Say Goodbye to Hollywood: Rules Don’t Apply

UWBP_04953FD - Legendary filmmaker Warren Beatty stars as Howard Hughes in RULES DON’T APPLY, which Beatty wrote, directed and produced. Photo Credit: Francois Duhamel.

Rules Don’t Apply
Directed by Warren Beatty
Opens November 23

With Rules Don’t Apply, 79-year-old Warren Beatty directs his fifth feature film, officially tying the number of Dobie Gillis episodes he appeared in. That’s scarcely less than the seven feature films Beatty has acted in during my lifetime, four of which he directed; at this point, Terrence Malick has become a significantly more prolific presence on the cinematic landscape of the past forty years. There’s a kind of poetic strangeness, then, that Beatty’s long-gestating passion project has him playing Howard Hughes—and ceding the spotlight, at least for a while, to two younger performers.

Marla Mabrey (Lily Collins), the “Apple Blossom Queen” of her Midwest hometown, meets Frank Forbes (Alden Ehrenreich) because they’re newbies in a network of drivers and starlets hired by Hughes in late-50s Los Angeles, a labyrinthine crisscross of chauffeuring, cattle calls, and auditions/screen tests that don’t always, or even often, materialize. Frank is a driver who wants a moment alone with Mr. Hughes to sell him on a real estate deal, while Marla is a songwriter who isn’t sure if her talent extends to acting and singing, but wants to find out. Romance between drivers and starlets is forbidden by the big boss, and for a while that doesn’t much matter because both Frank and Marla are so squeaky clean.

Ehrenreich, with his romantic squint, and Collins, affecting a gee-whiz moxie and as a self-described square (the movie is never condescending about their churchiness), are adorable together, and so defiantly sweet that their romance (developing whether they want it to or not) is funny without throwing out a lot of jokes. (One, mordant and unintentional, has their mutual enthusiasm over a strange, antisocial billionaire spilling over into idolatry: “I think Howard Hughes should be president!” Marla exclaims, as the 2016 audience shifts uncomfortably in their seats.) The chaste chemistry between the young leads continues to fizz even as Beatty cuts his scenes together abruptly, like he had to remove ten or fifteen minutes in tiny, constant increments. The pace is vaguely screwball, but with a weird stuttery backspin.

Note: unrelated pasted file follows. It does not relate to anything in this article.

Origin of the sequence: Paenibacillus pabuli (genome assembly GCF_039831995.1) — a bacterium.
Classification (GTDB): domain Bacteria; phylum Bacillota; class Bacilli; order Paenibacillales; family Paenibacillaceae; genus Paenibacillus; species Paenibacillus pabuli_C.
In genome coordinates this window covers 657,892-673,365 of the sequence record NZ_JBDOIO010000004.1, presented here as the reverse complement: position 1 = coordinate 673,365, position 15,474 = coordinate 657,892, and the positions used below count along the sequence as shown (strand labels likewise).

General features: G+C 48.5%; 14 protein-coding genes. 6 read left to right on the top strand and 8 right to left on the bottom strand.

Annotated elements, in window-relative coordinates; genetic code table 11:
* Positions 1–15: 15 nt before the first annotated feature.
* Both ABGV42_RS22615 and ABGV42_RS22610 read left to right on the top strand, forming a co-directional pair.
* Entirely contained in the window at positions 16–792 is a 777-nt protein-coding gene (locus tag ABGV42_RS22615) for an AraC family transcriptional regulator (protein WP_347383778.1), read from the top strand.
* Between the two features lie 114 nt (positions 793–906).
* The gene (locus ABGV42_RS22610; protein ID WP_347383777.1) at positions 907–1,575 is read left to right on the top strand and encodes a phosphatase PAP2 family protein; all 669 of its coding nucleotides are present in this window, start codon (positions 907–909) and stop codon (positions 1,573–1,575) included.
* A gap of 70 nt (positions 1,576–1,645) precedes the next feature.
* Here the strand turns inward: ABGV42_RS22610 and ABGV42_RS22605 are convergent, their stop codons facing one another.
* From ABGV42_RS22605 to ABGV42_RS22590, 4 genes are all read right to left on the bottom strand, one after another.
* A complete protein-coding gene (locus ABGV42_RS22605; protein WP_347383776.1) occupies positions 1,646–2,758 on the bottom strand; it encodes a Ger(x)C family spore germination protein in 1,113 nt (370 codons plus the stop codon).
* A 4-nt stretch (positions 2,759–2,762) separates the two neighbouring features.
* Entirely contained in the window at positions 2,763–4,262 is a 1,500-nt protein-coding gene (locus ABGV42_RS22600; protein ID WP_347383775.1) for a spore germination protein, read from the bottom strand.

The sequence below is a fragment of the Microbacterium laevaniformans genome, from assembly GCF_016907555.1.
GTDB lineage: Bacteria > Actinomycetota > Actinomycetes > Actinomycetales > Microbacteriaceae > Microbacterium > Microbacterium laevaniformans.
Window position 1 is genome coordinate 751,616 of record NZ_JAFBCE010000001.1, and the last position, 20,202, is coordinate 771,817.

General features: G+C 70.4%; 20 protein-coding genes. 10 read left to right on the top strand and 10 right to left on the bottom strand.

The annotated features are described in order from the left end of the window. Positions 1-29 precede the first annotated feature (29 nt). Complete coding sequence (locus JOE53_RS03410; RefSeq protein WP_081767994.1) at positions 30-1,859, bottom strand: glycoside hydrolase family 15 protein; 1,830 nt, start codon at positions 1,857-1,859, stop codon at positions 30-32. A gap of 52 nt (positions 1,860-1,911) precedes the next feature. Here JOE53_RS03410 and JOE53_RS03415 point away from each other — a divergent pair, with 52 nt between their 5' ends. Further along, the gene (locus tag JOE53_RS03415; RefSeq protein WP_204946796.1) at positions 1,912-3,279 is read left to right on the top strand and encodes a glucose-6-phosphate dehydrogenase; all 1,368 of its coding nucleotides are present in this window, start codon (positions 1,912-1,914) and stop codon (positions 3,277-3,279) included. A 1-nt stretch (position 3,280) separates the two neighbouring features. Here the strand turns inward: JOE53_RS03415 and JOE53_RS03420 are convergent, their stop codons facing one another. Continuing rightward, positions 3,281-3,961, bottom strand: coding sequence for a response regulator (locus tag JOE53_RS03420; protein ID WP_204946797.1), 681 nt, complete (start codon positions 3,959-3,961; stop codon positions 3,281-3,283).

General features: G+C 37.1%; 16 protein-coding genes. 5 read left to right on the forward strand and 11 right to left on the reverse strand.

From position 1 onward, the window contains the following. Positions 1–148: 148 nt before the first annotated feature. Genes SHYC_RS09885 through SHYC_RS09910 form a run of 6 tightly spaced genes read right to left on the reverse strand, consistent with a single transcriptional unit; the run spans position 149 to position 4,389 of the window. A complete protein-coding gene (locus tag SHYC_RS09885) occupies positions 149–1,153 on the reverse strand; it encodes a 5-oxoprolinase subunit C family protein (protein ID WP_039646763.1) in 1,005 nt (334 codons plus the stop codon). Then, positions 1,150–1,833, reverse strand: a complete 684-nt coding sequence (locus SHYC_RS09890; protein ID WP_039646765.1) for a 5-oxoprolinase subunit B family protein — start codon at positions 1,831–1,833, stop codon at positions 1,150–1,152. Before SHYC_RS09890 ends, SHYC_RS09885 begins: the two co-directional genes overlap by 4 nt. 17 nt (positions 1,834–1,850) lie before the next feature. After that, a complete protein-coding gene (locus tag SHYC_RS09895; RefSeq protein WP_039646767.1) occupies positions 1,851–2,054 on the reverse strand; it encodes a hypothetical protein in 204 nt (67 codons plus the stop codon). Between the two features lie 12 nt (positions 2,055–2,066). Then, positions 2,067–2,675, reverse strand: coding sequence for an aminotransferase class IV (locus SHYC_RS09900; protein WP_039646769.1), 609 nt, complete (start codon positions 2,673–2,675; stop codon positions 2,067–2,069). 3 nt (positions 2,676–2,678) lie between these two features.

In the early going, Beatty’s Hughes is a shadowy figure, literally: He’s not onscreen for almost half an hour and he’s not seen in full light until about 45 minutes in. When he emerges as a TV dinner-eating, saxophone-playing, Oliver Platt-vexing accidental smoothie, he throws a wrench into the movie’s romance with vigor. It’s poignant to see Beatty, former handsome young man, give Hughes a sense of melancholy about the loss of youth. This version of Hughes is too daffy to really put the moves on Marla, as suggestive as he may seem—and she’s charmed by him anyway.

For a movie contrasting youthful optimism with elderly hubris (Matthew Broderick plays a long-suffering associate of Hughes, neither so restrained with the starlets nor ambitious enough to make his escape), Rules Don’t Appy gets weirdly jarring and uncomfortable when time starts slipping forward. The story’s transition into melodrama feels era-appropriate—of course the starry-eyed lovers can’t stay in their midpoint clinch, and of course Collins will croon her titular song (!) not once but twice—but not especially adroit. The characters’ aging (often largely offscreen) isn’t very convincing, and Frank’s growing closeness to his boss’s weird world shunts Collins offscreen, threatening to turn Rules Don’t Apply into a genuine Howard Hughes biography. Instead of cutting off abruptly, scenes drag on.

Much of the movie is charming and funny, but by the end it feels elusive, particularly when trying to figure where Beatty is going with this pet project. Per Rules Don’t Apply, Hughes spent a lot of time with one foot in the movie world while continually distracted by his true love: airplanes, and planespotting minutiae. The movie isn’t indifferent, but it does eventually succumb to that distracted quality. What, I wonder, is Beatty’s airplane?


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